India builds first detention center for ‘stateless citizens’

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An outer wall of an under-construction detention centre for illegal immigrants is pictured at a village in Goalpara district in the northeastern state of Assam, India, September 1, 2019. (REUTERS)
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Labourers work at a construction site of a detention centre for illegal immigrants at a village in Goalpara district in the northeastern state of Assam, India, September 1, 2019. (REUTERS)
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Labourers work at a school building inside the premises of an under-construction detention centre for illegal immigrants at a village in Goalpara district in the northeastern state of Assam, India, September 1, 2019. (REUTERS)
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The northeastern Indian state of Assam is building a detention center to house thousands of stateless citizens. (AFP/File Photo)
Updated 08 September 2019

India builds first detention center for ‘stateless citizens’

  • The detention center is being built at a cost of more than $6 million
  • This is the first time any state government in India has built an exclusive detention center

ASSAM: The northeastern Indian state of Assam is building a detention center to house thousands of stateless citizens.
On Aug. 31 the state released its final list of the National Register of Citizenship (NRC), an exercise in establishing the genuine citizens of Assam. Out of 32 million people, about two million were not on the list.
Those who have been left off have four months to apply to foreign tribunals and higher courts.
The detention center is being built at a cost of more than $6 million at Dudhnoi village in the Goalpara district of Assam to house stateless citizens who could not find a place on the NRC.
“This detention center will keep 3,000 people and this is the first of its kind in Assam,” said Rabin Das, the engineer who is overseeing the construction of the center.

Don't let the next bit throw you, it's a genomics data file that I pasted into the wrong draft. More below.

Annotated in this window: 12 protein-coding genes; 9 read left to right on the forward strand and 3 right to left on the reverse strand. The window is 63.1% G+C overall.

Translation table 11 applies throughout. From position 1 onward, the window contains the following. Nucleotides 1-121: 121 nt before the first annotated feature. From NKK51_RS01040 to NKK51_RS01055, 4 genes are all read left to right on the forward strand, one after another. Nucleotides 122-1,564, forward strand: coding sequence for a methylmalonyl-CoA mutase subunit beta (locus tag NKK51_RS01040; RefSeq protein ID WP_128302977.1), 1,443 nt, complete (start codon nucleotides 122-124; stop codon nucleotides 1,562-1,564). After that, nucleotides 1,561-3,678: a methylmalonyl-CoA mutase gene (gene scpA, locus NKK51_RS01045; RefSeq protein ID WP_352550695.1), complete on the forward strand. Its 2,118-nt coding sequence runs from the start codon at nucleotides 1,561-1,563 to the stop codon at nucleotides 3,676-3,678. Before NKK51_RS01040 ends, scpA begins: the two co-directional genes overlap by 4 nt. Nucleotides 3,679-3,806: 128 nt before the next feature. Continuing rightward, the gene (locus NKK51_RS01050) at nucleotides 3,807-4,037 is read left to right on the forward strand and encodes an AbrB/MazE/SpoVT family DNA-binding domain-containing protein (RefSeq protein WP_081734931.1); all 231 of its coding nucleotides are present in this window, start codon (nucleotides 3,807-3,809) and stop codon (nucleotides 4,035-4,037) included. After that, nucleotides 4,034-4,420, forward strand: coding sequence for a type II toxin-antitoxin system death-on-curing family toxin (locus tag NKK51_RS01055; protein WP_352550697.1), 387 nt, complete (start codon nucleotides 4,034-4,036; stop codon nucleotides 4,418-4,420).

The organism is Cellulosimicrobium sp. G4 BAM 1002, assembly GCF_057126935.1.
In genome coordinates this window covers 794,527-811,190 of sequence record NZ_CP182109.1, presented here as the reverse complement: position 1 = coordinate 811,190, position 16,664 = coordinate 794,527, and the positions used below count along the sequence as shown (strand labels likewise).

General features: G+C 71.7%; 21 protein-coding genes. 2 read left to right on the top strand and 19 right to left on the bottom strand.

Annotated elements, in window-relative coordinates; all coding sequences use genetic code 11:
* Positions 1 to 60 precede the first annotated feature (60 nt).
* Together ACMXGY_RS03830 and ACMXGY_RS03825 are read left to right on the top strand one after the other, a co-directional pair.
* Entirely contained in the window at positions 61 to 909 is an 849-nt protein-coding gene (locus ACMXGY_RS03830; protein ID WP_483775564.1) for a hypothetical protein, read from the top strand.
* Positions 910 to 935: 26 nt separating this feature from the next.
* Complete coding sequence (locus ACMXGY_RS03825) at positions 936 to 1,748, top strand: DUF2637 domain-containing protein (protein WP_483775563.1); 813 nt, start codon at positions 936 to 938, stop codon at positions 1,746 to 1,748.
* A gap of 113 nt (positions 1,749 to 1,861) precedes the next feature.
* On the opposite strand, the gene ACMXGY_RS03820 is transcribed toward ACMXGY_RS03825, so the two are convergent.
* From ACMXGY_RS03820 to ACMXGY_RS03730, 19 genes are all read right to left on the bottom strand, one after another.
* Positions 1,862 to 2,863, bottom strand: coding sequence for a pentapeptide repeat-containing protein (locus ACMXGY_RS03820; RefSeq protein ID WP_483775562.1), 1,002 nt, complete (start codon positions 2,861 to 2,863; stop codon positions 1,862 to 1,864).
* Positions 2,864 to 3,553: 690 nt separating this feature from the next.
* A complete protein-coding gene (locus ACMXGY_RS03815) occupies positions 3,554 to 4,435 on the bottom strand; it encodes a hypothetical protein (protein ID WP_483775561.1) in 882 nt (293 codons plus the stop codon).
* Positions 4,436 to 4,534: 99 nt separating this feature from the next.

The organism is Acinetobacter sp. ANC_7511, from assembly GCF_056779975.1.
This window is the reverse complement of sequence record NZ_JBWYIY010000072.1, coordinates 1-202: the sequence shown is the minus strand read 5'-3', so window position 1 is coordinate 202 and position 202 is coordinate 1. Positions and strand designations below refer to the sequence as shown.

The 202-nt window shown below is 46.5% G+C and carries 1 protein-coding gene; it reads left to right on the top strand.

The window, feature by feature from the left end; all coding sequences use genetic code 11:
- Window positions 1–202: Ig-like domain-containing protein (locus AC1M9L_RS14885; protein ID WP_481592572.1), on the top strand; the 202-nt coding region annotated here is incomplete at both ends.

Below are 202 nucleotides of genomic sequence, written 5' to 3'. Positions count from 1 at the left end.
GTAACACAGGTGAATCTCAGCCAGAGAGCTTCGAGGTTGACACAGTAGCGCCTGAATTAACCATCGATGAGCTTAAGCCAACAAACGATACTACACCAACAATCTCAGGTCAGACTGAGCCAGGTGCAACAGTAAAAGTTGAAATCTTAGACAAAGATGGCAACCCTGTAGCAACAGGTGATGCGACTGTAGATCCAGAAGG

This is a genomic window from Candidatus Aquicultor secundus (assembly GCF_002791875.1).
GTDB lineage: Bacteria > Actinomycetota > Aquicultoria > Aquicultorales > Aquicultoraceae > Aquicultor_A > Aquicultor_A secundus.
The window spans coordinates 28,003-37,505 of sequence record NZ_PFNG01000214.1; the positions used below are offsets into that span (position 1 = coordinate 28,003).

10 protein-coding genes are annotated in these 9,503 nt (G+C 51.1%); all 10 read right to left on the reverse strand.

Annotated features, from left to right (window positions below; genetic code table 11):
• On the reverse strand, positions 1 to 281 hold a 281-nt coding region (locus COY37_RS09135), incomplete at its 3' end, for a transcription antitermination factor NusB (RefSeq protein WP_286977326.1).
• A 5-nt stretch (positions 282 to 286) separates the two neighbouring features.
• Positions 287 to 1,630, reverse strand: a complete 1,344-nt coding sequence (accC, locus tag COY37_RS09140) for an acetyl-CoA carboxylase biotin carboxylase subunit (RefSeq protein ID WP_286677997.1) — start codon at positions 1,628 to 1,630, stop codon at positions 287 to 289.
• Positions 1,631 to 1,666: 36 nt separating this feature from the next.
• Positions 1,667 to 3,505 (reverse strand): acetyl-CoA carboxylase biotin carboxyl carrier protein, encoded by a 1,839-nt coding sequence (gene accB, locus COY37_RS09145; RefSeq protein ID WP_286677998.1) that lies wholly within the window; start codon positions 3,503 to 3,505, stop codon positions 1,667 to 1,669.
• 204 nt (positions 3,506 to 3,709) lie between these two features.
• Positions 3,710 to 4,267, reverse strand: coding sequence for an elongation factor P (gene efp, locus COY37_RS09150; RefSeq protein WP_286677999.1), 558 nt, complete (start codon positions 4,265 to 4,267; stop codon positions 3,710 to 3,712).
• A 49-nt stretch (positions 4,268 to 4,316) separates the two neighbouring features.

The Goalpara building is one of 11 such detention centers being planned in Assam’s districts across the state. Currently, the state has six detention centers that are run out of district jails. More than 1,000 people have been detained and are living in very poor conditions.
This is the first time any state government in India has built an exclusive detention center to hold illegal immigrants.
Sipali Hajjang, a local from the Hajjang tribe of Assam, has a job as a construction worker at the site of the new detention center at Dudhnoi. Her name is not on the NRC list and if her appeal is rejected at the foreign tribunal she may be arrested and put in the same detention center that she is helping to build.
“I am scared to work here because I know this is going to be a detention center,” Hajjang told Arab News.
“I am a poor person, I survive on daily wages. I am clueless how to appeal to the foreign tribunal and list my name on the NRC,” Hajjang said.
Her friend Sarojini Hajjang may also face the same fate.
Members of the Hajjang indigenous tribe came from East Pakistan in 1966 at the invitation of the Indian government. Most of them are poor and illiterate and could not fill in the NRC form. As a result, many of them have been left off the list despite assurances from the state government.
There are many such as Sipali Hajjang in Goalpara district, whose name is missing from the citizenship list and who face an uncertain future.
Imrana Begum, from the Darrang district in Assam, is the only one from her ten-member family whose name is missing from the NRC list. A daughter of a local legislator, Begum is upset that her name is not on the list.
“Is the government more keen to put people in the detention center than give justice to the people whose names have been erroneously removed from the NRC list,” Begum told Arab News.